Iran scientist: CIA offered me $50m to lie about nuclear secrets
Friday 16 July 2010
An Iranian scientist who says he was abducted and taken to the United States by the CIA returned to Tehran yesterday to a hero's welcome and claimed that he had been pressured into lying about his country's nuclear programme.
Shahram Amiri said that he was on the hajj pilgrimage when he was seized at gunpoint in the city of Medina, drugged and taken to the US, where he says Israel was involved in his interrogation. In the US, officials were reported to have admitted that Mr Amiri was paid more than $5m (£3.2m) by the CIA for information about Iran's nuclear ambitions.
The US claims to have received useful information from him in return for the money, but is clearly embarrassed by his very public return to Iran. The offer of a large bribe is reportedly part of a special US programme to get Iranian nuclear scientists to defect.
Flashing a victory sign, Mr Amiri returned to Tehran International Airport to be greeted by senior officials and by his tearful wife and seven-year-old son, whom he had not seen since he disappeared in Saudi Arabia during a visit 14 months ago. Iran said it was demanding information about what had happened to him.
The US says that he entered the US of his own free will and had relocated to Tucson, Arizona. The US is claiming that Mr Amiri, who had worked for Iran's Atomic Energy Organisation, re-defected because pressure was placed on his family back in Iran, something he denied yesterday. Officials suggested that Iran had used his family to get him to leave the US.
"Americans wanted me to say that I defected to America of my own will, to use me for revealing some false information about Iran's nuclear work," Mr Amiri said at Tehran airport.
"I was under intensive psychological pressure by [the] CIA... the main aim of this abduction was to stage a new political and psychological game against Iran."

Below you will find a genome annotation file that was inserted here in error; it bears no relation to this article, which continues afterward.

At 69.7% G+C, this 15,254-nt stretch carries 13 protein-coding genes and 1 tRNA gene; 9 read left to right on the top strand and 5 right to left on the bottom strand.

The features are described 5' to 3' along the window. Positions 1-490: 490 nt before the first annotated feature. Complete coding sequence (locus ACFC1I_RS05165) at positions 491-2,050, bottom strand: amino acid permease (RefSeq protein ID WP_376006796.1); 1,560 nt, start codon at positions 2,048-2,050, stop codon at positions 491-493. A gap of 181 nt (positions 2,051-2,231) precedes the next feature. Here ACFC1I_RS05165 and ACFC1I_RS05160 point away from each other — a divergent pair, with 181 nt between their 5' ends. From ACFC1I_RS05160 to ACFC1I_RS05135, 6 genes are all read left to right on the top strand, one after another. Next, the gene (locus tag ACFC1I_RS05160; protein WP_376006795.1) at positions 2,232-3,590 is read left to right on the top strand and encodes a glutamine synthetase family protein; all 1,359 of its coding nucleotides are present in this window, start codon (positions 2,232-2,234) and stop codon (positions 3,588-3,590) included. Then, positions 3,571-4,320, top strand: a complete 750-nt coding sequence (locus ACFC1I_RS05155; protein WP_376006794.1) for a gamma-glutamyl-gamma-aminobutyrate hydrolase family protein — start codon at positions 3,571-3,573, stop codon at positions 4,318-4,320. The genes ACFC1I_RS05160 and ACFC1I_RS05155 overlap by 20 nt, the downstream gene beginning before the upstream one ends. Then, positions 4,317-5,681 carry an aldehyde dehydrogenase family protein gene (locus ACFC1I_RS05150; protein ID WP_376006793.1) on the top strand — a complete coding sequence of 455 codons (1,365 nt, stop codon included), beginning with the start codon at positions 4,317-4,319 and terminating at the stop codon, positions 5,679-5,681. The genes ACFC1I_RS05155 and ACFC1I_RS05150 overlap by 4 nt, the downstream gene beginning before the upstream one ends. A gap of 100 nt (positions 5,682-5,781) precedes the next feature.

Iran and the US have been engaged in a semi-covert war involving defections, seizures and kidnappings in recent years, of which the case of Mr Amiri is only the latest example.
It reached its peak in Iraq in 2007 when the US abducted Iranian consular officials from the northern city of Arbil and Iran seized a British navy patrol boat in the Gulf. Last year, Iran seized three Americans hiking in the mountains of Iraqi Kurdistan, claiming they had strayed over the Iranian border, while other accounts said they had been forced into Iran at gunpoint.
Mr Amiri had appeared in three contradictory videos; in the first he claimed to have been kidnapped and tortured and in the second, he said he had come to the US to write his PhD.
In a third video he denounces the second one. On Monday he arrived unannounced at the Iranian interest section of the Pakistani embassy in Washington and asked for an air ticket to return to Iran.
At his press conference at Tehran airport, Mr Amiri stressed that he had acted under compulsion. "Israeli agents were present at some of my interrogation sessions and I was threatened to be handed over to Israel if I refused to cooperate with Americans," he said. "I have some documents proving that I've not been free in the United States and have always been under the control of armed agents of US intelligence services."
He says he was offered $50m to stay in the US. Mr Amiri denied that he had ever had any information about the Iranian nuclear programme. "I am an ordinary researcher... I have never made nuclear-related researches. I'm not involved in any confidential jobs. I had no classified information."
Mr Amiri had worked at Iran's Malek Ashtar University, an institution closely connected to the country's elite Revolutionary Guards.
US officials said that Mr Amiri may not be able to access his $5m, because of sanctions on Iran. The Washington Post said yesterday that the Iranian scientist had been working with the CIA for a year and officials were "stunned" by his request to go home this week. The officials added that he had provided useful information, though not directly on whether Iran was trying to make a nuclear device.
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